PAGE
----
By Benjamin Leatherman
By Robrt L. Pela
By Katrina Montgomery
By Robrt L. Pela
By Kathleen Vanesian
By New Times
By Ray Stern
By Eric Tsetsi
Alas, the lowly AIDS play. Originally built in the face of a crisis, AIDS plays have lingered as a subgenre of theater, one that has withered as science and society have found ways to address the crisis. There are notable exceptions: Angels in America, of course; and Larry Kramer's The Normal Heart, which last year enjoyed a popular New York revival (a current local production is reviewed here); William Hoffman's gorgeous As Is; and arguably Rent, an AIDS play by default because one of its characters is HIV-positive. (I still contend that the most interesting thing about Rent is that it prompted Sarah Schulman to throw another of her public hissy fits, this time in the form of a book, Stagestruck: Theater, AIDS, and the Marketing of Gay America, in which she claims that Rent's story was appropriated from one of her novels.)
For the most part, early AIDS plays tried to either educate audiences about HIV or pay homage to friends, lovers and family members who had died of AIDS. These first-generation AIDS plays tended to be political and angry, and usually centered on gay male characters. Most of them, therefore, never made it past off-off-Broadway black boxes and went undiscovered by mainstream audiences. It's tough to sell any stage story, but who wants to see a play designed to enlighten audiences about a virus? Who will be entertained by a diatribe, no matter how cleverly crafted it is?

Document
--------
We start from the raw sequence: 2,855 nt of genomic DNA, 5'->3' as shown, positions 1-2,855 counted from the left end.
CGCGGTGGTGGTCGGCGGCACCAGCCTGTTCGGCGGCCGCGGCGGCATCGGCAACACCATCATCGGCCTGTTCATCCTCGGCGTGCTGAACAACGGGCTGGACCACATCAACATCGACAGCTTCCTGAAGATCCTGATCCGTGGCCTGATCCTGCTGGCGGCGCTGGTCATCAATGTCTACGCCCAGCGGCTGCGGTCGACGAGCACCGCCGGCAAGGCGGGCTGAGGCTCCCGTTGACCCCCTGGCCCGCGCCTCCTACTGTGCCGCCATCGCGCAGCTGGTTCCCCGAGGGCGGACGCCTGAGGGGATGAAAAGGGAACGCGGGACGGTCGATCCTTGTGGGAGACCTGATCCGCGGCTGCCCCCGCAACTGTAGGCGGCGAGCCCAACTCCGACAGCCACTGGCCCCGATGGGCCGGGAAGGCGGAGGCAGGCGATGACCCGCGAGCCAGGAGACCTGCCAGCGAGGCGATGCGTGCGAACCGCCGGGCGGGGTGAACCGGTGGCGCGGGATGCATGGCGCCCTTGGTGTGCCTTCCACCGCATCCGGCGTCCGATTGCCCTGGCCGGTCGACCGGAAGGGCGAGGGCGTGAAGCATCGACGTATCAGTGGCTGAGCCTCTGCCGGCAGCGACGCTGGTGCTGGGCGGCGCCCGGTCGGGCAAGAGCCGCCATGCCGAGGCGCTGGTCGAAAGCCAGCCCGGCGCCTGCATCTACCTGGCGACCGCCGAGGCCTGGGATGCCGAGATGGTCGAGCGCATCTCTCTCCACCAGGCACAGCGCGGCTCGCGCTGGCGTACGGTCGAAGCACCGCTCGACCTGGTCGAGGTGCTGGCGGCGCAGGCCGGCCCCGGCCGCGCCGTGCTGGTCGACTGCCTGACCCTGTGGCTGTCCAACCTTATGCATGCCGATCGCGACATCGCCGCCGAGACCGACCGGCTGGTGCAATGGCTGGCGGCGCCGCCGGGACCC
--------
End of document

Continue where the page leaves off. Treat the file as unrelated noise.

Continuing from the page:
And so AIDS theater, despite its rich legacy of education and art-as-therapy, has remained largely underground, where much of it will go unnoticed and may one day be forgotten. Because without at least an off-Broadway success to his name, who will remember the amazing contributions of Michael Kearns, co-founder of Artists Against AIDS and one of the first artists to produce AIDS theater in Los Angeles in the mid-1980s? (Kearns likely will be remembered only as the late-'70s teen idol who played John Boy's college roommate on The Waltons.) Who, 20 years hence, will remount Tony Valenzuela's recent The (Bad) Boy Next Door, an amazing documentation of a young, Latino, HIV-positive gay man's struggle with AIDS? Valenzuela's twisted tale of the dangers of barebacking will seem quaint and obsolete in another decade. Who will remember Jeff Hagedorn's One, a monologue on HIV performed in Chicago gay bars in 1983?
While the advent of a new, more resistant strain of the virus might make plays like The Normal Heart seem newly relevant, it's our need to be reminded that the worst isn't behind us that makes these plays germane. AIDS theater may one day be viewed as a souvenir of a more naive era; another quaint subgenre of live entertainment. In the meantime, it's a powerful reminder that the need for dignity and care remains, and that the fight isn't over.